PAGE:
Client and stakeholders

Who is involved, who instigates this gamification and for what reasons? You need to know them well because your solution needs to breathe their brand, their quality, their products.
And, if the client does not like your solution, you have to convince them that the target audience does.

Define (business) objectives

Find the objective

  1. List objectives:
    create a concrete list of goals, be specific.
    These goals do not focus on the organization's overall mission, but on specific imporvements or requirements, such as increasing customer or student retention, improving employee productivity, increasing the number of website visits, sign up for a service, post in a discussion board, exercise for at least 20min, visit your restaurant, ... The clearer the objective, the easier it is to check if the objective is reached (in the end).
  2. Rank objectives
    Focus initially on the significant objectives (and later you can expand).
  3. Further reduction
    narrow down the list by crossing off anything that is a means rather than an end. The "end" is the goal, the destination. The "means" are the resources and preparation you use to get there.
    Is getting more visitors to your website a real objective or is it more a means to increase your revenue?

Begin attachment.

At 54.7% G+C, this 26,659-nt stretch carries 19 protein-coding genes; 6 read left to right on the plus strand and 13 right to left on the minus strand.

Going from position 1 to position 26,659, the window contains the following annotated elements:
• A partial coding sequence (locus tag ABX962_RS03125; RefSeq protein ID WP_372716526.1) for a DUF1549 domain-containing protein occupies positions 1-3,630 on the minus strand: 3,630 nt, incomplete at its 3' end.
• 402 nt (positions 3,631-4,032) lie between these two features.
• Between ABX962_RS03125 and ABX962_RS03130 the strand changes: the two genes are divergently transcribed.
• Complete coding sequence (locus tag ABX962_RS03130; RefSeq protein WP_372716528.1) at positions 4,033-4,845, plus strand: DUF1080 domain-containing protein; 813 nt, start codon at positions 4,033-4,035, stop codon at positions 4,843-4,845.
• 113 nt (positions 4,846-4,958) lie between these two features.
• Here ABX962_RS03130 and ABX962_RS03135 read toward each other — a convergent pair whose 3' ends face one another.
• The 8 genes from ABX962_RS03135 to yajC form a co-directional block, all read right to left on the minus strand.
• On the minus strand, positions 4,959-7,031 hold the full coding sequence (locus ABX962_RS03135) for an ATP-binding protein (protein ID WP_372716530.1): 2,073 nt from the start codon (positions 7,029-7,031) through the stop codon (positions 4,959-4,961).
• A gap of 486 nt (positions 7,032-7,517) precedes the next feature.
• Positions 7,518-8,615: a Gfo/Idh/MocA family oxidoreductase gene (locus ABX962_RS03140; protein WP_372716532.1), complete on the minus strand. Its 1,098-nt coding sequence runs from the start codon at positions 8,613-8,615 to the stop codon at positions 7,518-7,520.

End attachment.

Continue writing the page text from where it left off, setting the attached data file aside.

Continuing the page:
Ask yourself: if the gamification would result in only this objective, would you consider the project a success?
  4. Justify objectives
    For each remaining objective, specify how the organization would benefit from reaching the objective.

Return to this list regularly, for it is easy to lose sight on your final goal when you're walking the path.

Define the target behaviour

Now you have a clear list of objective you can define which behaviour the player must exhibit. What do you want the player to do? And how can you measure the player's actions?

  1. List actions
    make a list of actions, behaviours that promote the defined objectives.
    Again be specific and concrete.
    Example: sign up for an account on your website, exercise for at least 15 minutes, take a daily quiz,...
    Keep it simple.
    List many behaviours and actions allowing your users to have options, so they can choose activities they prefer.
  2. Develop metrics
    Metrics are methods to translate a behaviour into a quantifiable result. Each behaviour or action should generate a number and the collection of numbers can generate feedback. In the first place these numbers allow for analytics, so you can see how many times actions were taken or behaviours occurred and correlate with the targeted business objective to see if the gamification is a success.